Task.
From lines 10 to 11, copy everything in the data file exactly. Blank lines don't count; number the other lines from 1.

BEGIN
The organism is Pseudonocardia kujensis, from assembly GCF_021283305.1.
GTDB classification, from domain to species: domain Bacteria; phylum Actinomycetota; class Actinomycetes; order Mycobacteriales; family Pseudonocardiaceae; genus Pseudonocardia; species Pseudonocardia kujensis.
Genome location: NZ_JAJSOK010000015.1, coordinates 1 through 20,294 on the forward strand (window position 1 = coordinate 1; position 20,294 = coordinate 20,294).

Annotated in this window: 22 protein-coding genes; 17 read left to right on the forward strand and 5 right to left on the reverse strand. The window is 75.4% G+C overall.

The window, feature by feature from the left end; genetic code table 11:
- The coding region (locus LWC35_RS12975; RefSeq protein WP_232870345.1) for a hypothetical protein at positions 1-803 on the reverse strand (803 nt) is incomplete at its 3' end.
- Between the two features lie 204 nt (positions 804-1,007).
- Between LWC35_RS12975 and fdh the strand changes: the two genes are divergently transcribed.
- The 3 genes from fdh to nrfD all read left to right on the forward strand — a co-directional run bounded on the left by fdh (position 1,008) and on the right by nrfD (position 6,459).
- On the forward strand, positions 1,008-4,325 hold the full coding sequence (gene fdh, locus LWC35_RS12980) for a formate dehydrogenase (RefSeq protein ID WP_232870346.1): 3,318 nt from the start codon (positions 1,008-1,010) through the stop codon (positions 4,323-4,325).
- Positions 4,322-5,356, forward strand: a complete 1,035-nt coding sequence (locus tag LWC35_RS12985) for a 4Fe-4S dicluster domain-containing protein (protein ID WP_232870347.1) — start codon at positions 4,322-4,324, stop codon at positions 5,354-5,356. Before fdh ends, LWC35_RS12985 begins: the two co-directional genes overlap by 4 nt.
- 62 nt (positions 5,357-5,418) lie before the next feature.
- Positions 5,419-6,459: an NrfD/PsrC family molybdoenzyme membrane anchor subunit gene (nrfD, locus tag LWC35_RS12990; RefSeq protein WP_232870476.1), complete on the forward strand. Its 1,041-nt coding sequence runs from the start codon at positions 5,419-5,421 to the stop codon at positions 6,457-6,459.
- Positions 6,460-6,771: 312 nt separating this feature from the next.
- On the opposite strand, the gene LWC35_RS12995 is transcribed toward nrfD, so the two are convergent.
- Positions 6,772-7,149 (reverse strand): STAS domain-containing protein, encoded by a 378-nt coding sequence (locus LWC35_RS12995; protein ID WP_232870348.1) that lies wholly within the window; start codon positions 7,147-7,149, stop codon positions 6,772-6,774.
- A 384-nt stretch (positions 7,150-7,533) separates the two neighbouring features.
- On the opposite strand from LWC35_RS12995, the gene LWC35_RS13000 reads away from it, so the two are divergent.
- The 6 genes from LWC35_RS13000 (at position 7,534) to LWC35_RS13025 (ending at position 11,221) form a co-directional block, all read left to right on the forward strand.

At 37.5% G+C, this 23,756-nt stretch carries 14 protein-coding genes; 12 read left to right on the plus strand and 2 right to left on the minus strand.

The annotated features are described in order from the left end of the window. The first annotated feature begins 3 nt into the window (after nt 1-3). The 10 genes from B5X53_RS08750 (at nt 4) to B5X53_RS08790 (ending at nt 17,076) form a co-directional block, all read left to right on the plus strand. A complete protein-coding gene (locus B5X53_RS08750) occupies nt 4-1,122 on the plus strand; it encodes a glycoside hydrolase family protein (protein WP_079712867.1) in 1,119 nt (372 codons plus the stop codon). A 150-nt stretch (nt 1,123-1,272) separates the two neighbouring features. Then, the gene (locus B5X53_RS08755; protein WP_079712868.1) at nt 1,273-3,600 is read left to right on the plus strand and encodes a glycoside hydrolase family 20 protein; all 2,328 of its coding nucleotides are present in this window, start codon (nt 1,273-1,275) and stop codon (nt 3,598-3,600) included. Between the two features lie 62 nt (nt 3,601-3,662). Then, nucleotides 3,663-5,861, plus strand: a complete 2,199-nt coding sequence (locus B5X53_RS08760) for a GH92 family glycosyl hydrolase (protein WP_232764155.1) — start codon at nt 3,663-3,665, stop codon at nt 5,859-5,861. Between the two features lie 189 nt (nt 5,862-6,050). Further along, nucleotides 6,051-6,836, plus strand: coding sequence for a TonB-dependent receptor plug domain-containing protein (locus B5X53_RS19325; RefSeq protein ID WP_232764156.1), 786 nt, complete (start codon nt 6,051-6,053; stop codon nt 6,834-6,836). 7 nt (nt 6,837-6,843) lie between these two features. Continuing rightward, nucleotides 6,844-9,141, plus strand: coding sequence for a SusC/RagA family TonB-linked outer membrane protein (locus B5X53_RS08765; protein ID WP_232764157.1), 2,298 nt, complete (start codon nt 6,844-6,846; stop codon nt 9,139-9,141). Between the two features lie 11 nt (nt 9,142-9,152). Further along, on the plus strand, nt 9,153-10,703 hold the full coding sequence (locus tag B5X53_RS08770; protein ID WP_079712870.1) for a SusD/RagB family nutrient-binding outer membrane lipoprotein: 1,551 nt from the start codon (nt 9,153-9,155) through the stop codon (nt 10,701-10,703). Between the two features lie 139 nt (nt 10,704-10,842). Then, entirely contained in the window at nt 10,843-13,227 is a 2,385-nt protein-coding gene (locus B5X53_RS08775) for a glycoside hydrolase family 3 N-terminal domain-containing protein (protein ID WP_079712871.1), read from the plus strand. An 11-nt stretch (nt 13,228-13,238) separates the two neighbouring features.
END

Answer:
- On the forward strand, positions 1,008-4,325 hold the full coding sequence (gene fdh, locus LWC35_RS12980) for a formate dehydrogenase (RefSeq protein ID WP_232870346.1): 3,318 nt from the start codon (positions 1,008-1,010) through the stop codon (positions 4,323-4,325).
- Positions 4,322-5,356, forward strand: a complete 1,035-nt coding sequence (locus tag LWC35_RS12985) for a 4Fe-4S dicluster domain-containing protein (protein ID WP_232870347.1) — start codon at positions 4,322-4,324, stop codon at positions 5,354-5,356. Before fdh ends, LWC35_RS12985 begins: the two co-directional genes overlap by 4 nt.